Why fried food? Hanukkah commemorates the rededication of the Holy Temple in Jerusalem, following its recapture by Jewish rebels from Greek conquerors in the 2nd century BC. The Greeks desecrated the Temple and only a small amount of purified oil was left in the temple. That oil was used to light the Menorah, candelabra, and should not have lasted long enough until more oil was prepared. However, miracle of miracles: the oil lasted for 8 days, until fresh purified oil could be made for lighting the Menorah. Hence Hanukkah is observed for 8 days, with lighting the Hanukiyah (a Hanukkah menorah) and eating foods cooked in oil. The holiday also celebrates the victory of the small Maccabee rebel force against the might of the Greek empire: the victory of David against Goliath – again.
I was fortunate to grow up with a mother who has a wide repertoire of specialties. She has a wide selection of fried sweet dough for Hanukkah; Moroccan S’finj, a round doughnut drizzled with a rose water simple syrup, Sufganiot, an Israeli adaptation of the German Berliner – filled with strawberry jam and topped with powdered sugar or her own concoction of a sticky dough which she drops in hot oil to create funky shapes, that we kids adored. Today, in my home, Hanukkah means Sufganiot with a cinnamon sugar coating, a Nutella glaze, or a strawberry jam filling.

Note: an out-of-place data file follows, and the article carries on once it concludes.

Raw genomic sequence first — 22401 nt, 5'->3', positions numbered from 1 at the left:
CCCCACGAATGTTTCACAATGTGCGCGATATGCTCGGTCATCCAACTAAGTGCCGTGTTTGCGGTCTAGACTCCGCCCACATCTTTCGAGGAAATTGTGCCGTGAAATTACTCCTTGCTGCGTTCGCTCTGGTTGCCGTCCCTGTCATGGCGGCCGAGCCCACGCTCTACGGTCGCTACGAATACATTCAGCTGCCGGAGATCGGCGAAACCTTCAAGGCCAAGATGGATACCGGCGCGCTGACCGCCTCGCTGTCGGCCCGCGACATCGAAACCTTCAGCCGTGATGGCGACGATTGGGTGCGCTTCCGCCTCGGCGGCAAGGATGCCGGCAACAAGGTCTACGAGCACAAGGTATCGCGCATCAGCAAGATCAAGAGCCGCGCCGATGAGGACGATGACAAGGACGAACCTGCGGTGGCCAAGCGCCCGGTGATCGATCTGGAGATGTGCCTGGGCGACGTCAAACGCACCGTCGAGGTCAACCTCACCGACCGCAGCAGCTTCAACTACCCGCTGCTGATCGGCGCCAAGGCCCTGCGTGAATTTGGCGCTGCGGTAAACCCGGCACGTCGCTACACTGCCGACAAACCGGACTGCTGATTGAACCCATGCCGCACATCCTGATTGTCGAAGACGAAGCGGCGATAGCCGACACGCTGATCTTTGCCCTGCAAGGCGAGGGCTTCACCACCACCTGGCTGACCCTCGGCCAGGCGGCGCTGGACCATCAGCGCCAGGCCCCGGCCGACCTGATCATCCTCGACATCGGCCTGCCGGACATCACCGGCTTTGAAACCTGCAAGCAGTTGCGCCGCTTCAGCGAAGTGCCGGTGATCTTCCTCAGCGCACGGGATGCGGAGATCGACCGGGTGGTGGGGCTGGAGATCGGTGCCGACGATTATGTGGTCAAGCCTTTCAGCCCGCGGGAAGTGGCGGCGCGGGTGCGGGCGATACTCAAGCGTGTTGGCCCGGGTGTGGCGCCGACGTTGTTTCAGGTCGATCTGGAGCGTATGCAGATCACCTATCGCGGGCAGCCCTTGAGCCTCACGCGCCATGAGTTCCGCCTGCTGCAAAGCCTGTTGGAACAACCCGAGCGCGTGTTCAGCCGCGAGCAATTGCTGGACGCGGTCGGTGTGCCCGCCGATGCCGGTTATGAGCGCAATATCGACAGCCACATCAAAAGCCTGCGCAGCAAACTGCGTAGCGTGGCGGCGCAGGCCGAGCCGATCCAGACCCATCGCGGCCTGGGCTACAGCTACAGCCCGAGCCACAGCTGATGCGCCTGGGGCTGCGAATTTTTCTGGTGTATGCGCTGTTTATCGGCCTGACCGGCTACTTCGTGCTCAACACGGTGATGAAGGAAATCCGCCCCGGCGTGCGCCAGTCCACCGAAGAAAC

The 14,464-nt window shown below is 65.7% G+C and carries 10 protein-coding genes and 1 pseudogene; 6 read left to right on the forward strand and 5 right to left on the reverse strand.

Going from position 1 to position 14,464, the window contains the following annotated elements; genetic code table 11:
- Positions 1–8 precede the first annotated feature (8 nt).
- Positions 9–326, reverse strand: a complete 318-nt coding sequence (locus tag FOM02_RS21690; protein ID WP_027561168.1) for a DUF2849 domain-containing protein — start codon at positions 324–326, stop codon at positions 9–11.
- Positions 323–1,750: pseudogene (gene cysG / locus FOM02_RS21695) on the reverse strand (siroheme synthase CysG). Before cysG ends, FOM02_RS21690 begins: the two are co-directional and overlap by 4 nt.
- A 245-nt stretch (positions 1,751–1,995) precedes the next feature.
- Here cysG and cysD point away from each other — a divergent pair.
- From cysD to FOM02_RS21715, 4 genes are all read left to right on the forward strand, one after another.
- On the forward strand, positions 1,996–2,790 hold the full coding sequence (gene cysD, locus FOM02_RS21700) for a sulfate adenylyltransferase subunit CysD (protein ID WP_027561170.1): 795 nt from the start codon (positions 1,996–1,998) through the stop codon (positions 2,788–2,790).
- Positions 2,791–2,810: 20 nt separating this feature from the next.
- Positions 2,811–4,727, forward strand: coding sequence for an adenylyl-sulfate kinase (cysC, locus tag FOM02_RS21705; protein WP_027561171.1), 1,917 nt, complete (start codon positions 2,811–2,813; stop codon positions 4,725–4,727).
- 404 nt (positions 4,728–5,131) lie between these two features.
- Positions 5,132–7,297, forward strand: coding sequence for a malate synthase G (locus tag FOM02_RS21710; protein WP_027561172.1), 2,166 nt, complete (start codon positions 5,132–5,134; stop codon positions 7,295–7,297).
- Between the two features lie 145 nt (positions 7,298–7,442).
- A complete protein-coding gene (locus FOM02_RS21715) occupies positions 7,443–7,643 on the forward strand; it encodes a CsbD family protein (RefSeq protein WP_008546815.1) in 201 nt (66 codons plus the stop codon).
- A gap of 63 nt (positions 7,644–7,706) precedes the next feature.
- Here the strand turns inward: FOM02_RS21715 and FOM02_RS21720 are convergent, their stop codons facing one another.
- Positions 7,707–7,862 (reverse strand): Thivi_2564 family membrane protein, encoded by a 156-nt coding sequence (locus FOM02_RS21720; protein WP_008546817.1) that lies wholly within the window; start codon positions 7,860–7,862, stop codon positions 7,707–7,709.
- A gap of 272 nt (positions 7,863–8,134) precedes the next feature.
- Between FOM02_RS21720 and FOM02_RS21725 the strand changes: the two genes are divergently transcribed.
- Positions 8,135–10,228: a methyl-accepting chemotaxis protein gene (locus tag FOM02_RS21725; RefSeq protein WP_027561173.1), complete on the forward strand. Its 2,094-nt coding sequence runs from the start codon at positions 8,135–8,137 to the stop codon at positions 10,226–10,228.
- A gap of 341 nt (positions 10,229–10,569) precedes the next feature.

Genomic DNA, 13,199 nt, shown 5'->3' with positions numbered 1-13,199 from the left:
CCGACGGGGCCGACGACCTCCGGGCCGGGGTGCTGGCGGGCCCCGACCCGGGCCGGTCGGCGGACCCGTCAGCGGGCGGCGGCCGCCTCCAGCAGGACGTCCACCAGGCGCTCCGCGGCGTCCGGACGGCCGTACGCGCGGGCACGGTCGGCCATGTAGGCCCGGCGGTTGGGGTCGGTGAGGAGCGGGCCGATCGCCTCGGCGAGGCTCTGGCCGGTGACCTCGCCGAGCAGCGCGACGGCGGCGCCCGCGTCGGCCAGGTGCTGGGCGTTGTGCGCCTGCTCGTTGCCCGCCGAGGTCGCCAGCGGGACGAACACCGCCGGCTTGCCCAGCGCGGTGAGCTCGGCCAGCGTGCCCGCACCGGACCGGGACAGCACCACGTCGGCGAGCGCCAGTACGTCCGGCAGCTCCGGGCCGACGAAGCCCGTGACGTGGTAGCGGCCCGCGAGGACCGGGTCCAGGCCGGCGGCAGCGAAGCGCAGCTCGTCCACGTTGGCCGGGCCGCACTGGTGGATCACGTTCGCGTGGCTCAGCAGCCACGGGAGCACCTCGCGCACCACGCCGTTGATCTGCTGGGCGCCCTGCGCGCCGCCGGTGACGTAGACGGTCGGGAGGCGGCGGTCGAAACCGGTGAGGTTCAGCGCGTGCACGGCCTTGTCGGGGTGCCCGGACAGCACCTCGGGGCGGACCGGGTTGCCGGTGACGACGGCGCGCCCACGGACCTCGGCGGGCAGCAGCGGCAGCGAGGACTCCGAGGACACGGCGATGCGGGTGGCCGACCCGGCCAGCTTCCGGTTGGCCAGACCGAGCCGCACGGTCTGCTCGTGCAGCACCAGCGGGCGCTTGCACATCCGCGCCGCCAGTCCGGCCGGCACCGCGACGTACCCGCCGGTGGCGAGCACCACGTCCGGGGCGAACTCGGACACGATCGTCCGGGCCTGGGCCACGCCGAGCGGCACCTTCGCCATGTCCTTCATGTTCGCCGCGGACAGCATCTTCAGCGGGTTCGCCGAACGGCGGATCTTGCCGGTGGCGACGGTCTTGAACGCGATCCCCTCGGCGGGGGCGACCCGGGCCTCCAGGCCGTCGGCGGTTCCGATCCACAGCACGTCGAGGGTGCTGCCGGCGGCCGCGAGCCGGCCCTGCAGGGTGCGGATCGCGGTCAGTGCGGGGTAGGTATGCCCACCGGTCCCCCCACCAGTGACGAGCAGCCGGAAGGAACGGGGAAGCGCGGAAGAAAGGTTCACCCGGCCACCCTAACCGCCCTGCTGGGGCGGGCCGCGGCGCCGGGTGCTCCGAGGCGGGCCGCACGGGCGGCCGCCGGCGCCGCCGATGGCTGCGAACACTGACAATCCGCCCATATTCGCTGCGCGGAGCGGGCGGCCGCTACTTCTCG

We also consume latkes (potato pancakes) throughout the week: russet potatoes and onions, sweet potatoes and red onions, veggie and more. This week, TC Jewfolk will be highlighting latkes from restaurants and stores all over town, because sometimes extra options are always helpful. By the end of the holiday, we need to open the doors to the crisp air of the frozen Minnesota winter, just to air my kitchen from the oil fumes… All for a good cause!